Over the last decades, sky surveys performed with dedicated telescopes have become the main tool to investigate the nearby and far away universe. They have been providing new insights on the structure of our own galaxy as well as of the extragalactic objects at all scales, from giant galaxies to faint and compact stellar systems. Deep surveys allow to trace the mass assembly of galaxy clusters as well as to map the intra-cluster light components (globular clusters, dwarf galaxies and diffuse light). They also have opened the time domain leading to a new understanding of the transient phenomena in the universe.
Within this framework, the VLT Survey Telescope (VST) has a central role in surveying the universe in the optical wavelength range, being the ESO work-horse in the visible surveys domain. The telescope is an INAF (Italian National Institute for Astrophysics) facility operated by ESO in the Paranal observatory (Chile). It is a 2.6-m optical survey telescope, equipped with the wide field camera OmegaCAM, a 280 Megapixel mosaic of 32 scientific CCD chips covering the wavelength range from 0.3 to 1.0 micron with a field of view of one square degree and a pixel scale of 0.21 arcsec/pixel.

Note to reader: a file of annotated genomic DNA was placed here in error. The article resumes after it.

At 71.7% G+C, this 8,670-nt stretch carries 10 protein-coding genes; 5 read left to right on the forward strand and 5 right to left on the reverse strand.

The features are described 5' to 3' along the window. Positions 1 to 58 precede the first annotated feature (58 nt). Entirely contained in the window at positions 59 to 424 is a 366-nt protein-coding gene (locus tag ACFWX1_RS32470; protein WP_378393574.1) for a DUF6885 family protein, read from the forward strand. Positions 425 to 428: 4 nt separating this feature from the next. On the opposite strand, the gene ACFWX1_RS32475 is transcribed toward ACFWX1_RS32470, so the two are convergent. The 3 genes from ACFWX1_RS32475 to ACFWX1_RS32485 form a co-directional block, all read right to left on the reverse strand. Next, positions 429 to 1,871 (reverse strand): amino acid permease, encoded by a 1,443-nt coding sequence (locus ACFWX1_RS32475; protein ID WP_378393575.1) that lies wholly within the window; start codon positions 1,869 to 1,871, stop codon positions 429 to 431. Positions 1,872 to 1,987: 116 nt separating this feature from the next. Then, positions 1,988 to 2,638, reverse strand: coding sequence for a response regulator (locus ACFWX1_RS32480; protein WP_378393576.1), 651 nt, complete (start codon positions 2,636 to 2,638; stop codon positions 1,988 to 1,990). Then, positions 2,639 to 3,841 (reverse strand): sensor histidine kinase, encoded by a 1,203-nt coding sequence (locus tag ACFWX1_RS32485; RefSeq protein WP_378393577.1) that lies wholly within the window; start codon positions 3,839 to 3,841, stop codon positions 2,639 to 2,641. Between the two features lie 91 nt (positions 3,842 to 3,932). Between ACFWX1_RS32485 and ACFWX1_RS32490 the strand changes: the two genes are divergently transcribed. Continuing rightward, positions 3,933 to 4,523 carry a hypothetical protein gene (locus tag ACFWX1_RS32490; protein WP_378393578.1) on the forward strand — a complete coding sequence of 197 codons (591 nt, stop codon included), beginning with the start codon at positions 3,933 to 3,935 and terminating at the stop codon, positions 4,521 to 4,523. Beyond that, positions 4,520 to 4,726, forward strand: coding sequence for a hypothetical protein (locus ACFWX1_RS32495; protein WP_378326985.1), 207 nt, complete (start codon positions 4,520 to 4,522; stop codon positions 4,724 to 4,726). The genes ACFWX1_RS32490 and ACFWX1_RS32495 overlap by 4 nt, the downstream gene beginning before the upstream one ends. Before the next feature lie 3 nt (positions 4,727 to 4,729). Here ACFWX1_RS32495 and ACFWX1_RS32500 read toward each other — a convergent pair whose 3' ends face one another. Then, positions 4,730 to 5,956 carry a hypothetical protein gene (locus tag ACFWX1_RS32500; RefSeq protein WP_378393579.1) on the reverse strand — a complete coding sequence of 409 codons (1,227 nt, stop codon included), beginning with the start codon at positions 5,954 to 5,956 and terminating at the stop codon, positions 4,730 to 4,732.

There are three ongoing ESO public surveys with the VST: the Kilo-Degree Survey (KIDS) to study dark matter halos and dark energy with weak lensing, galaxy evolution and to search galaxy clusters and high-redshift quasars; the ATLAS, with the primary science driver of determining the dark energy equation of state; the VST Photometric Halpha Survey of the Southern Galactic Plane (VPHAS+), which combines Halpha and broad-band u, g, r and i imaging to produce a catalogue of around 500 million objects, including greatly enhanced samples of rare evolved massive stars, Be stars, Herbig and T Tau stars, post-AGB stars, compact nebulae, white dwarfs and interacting binaries. At the same time a consistent part of the VST observing time is dedicated to several GTO projects, which are the benchmark for studies in both galactic and extragalactic fields of research.
The proposed conference aims at gathering astronomers who have worked with the VST data or wish to do it in future. It will be the occasion to highlight the contribution that all the projects using OmegaCam@VST are giving to several key science cases in the era of the large sky surveys, and the synergies with ongoing and upcoming ground based and space missions. It will also be the opportunity to discuss the future of the VST in the 2020s. In particular, the meeting will be focused on the following science themes: